Party Affiliation Still An Issue In Nonpartisan Atlanta Election

Party affiliation has become an issue in this year’s mayoral election race between Mary Norwood, left, and Keisha Lance Bottoms.

Al Such, Kaitlin Kolarik / WABE

Local elections in Atlanta are nonpartisan, meaning the city doesn’t hold primaries and ballots don’t mention whether candidates are Democrats or Republicans.

But that hasn’t stopped party affiliation from becoming an issue in this year’s mayoral election.

Like us on Facebook

It was clear last week when five Democratic state leaders stood together in the Historic Fourth Ward Park to endorse Keisha Lance Bottoms for mayor.

State Rep. David Dreyer said the choice was urgent, given national politics.

“In a time like this, I’m going to stand with a strong, steady Democrat, like Keisha Lance Bottoms,” Dreyer said.

At least, that’s the distinction Bottoms and the Democratic Party of Georgia are working to make between her and her opponent, Mary Norwood.

The party reiterated the point in a recently released ad.

“Is Mary Norwood a Republican?” the narrator asks. “She voted in 12 Republican primaries, and her treasurer is an unabashed Trump supporter.”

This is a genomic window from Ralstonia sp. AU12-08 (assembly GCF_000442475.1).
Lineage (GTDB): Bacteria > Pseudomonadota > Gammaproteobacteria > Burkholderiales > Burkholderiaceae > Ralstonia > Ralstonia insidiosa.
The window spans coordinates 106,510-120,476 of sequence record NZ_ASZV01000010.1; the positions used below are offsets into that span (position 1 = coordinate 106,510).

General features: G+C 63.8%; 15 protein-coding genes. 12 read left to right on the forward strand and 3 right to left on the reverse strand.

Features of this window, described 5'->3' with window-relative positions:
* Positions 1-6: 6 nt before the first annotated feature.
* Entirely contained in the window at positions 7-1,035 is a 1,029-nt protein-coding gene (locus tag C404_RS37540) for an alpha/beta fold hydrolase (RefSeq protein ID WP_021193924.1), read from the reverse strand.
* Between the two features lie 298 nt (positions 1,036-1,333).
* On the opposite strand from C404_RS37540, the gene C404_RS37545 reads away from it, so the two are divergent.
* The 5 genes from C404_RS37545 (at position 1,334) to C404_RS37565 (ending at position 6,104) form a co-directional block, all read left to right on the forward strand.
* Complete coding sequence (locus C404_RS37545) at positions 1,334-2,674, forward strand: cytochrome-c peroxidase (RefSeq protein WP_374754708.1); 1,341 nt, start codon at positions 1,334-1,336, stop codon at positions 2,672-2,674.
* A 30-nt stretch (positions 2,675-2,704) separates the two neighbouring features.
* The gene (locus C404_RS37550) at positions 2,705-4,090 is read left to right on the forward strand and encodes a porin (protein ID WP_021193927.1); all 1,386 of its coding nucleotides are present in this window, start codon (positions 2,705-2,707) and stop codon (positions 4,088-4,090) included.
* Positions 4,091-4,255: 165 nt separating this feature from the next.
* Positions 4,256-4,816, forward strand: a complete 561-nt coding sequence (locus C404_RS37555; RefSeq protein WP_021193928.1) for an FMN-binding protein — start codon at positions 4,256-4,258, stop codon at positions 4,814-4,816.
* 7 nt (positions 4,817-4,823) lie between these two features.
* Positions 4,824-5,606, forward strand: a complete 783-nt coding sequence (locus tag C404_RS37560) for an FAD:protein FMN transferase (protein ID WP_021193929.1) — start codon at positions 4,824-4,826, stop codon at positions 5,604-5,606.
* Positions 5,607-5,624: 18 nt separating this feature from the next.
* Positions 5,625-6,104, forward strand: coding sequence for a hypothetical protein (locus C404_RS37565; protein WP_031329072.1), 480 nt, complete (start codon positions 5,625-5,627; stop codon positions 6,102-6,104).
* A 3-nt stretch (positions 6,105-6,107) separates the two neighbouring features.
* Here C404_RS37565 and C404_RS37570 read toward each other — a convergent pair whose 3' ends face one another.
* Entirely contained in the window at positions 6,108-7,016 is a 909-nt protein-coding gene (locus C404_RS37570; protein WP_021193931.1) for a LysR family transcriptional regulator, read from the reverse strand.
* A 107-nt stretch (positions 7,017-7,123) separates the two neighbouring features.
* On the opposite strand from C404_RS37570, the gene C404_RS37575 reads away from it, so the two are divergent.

The ad ends with the question: “Should the mayor of Atlanta be from the party of Trump?”

Norwood has repeatedly rebuffed the claims.

When asked by Bottoms about her Republican voting history in a recent WABE debate, she maintained she is a progressive independent.

She said she’s voted for candidates of both parties, including Hillary Clinton in the last election.

“I have never been a member of the Republican Party,” Norwood said. “And I want you to understand, Ms. Bottoms, that national politics have no place in Atlanta, Georgia.”

Atlanta has a strong tradition of nonpartisan elections, according to Georgia State Professor Emeritus Harvey Newman. It dates back to municipal reforms around the turn of the century.

Norwood’s party affiliation became an issue when she ran in 2009, however, and Newman said he’s not surprised to see the question of political identities come back in full force for this election.

“We are pretty badly polarized as a nation, and the city of Atlanta happens to be a bastion of Democratic politics,” Newman said.

He said in this race the strategy of painting one candidate as more loyal to Democratic values is likely aimed at specific voters in the city.

“I would suspect it is at root an appeal to voters in East Atlanta, in Old Fourth Ward, in the Westside,” Newman said.

Those are areas that turned out for progressive candidates like Cathy Woolard or Vincent Fort in the general election and will be key in the runoff on Dec. 5.